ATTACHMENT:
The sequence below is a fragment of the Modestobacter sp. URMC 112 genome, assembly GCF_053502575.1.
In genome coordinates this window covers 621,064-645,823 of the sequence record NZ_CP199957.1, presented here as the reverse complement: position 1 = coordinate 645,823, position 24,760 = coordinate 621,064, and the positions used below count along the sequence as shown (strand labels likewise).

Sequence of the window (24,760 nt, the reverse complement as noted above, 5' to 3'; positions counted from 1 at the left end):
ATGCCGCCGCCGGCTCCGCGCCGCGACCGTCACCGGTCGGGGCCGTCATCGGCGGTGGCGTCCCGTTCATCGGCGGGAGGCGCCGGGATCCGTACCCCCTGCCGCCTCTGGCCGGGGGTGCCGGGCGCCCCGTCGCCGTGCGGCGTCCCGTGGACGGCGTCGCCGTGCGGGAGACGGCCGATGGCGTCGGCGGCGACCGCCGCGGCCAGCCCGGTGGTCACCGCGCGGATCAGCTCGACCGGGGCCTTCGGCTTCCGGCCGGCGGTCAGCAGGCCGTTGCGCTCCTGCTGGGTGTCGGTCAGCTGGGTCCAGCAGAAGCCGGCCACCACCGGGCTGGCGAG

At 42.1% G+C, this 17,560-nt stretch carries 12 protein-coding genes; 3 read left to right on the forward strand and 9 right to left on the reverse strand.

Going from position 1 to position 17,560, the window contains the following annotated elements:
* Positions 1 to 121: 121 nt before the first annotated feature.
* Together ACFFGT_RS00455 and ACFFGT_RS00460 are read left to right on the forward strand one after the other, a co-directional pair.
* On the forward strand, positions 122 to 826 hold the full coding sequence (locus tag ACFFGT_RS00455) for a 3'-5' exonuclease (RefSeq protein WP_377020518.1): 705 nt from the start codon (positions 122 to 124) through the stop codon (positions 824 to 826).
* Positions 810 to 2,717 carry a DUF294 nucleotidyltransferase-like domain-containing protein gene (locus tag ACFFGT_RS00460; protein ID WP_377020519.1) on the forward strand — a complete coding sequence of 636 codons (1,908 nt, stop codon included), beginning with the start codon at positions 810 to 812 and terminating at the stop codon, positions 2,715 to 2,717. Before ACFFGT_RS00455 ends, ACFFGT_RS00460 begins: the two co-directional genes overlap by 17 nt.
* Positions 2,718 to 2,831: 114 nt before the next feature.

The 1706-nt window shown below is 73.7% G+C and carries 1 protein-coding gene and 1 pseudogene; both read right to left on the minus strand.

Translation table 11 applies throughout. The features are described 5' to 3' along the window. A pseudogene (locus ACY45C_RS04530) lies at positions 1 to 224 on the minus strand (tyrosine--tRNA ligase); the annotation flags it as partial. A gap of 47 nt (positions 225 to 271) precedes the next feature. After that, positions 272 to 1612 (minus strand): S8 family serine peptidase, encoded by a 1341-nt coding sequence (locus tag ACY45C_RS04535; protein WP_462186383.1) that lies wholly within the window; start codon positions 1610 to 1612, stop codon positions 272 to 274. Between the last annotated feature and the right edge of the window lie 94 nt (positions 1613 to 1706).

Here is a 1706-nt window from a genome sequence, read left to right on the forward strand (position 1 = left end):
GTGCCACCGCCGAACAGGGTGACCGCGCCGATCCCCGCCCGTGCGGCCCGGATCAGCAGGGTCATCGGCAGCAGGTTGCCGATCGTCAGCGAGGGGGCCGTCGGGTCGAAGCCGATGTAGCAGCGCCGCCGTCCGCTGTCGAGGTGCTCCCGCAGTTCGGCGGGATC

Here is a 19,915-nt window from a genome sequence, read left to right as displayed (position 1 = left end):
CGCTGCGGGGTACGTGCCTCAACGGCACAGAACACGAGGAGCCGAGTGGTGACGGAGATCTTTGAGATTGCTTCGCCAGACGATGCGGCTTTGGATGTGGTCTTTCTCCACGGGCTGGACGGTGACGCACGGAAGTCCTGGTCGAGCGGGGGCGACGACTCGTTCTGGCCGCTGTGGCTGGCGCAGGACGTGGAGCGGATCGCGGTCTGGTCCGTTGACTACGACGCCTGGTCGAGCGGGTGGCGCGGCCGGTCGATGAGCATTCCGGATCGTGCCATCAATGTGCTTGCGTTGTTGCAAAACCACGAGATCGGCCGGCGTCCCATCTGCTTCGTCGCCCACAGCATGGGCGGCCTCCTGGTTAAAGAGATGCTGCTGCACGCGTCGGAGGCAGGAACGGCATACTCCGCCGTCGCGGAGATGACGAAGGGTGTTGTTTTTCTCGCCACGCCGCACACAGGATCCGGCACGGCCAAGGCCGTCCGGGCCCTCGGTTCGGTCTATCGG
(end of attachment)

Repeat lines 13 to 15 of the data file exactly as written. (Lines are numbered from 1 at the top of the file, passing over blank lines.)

Translation table 11 applies throughout. The features are described 5' to 3' along the window. A pseudogene (locus ACY45C_RS04530) lies at positions 1 to 224 on the minus strand (tyrosine--tRNA ligase); the annotation flags it as partial. A gap of 47 nt (positions 225 to 271) precedes the next feature. After that, positions 272 to 1612 (minus strand): S8 family serine peptidase, encoded by a 1341-nt coding sequence (locus tag ACY45C_RS04535; protein WP_462186383.1) that lies wholly within the window; start codon positions 1610 to 1612, stop codon positions 272 to 274. Between the last annotated feature and the right edge of the window lie 94 nt (positions 1613 to 1706).

Here is a 1706-nt window from a genome sequence, read left to right on the forward strand (position 1 = left end):
GTGCCACCGCCGAACAGGGTGACCGCGCCGATCCCCGCCCGTGCGGCCCGGATCAGCAGGGTCATCGGCAGCAGGTTGCCGATCGTCAGCGAGGGGGCCGTCGGGTCGAAGCCGATGTAGCAGCGCCGCCGTCCGCTGTCGAGGTGCTCCCGCAGTTCGGCGGGATC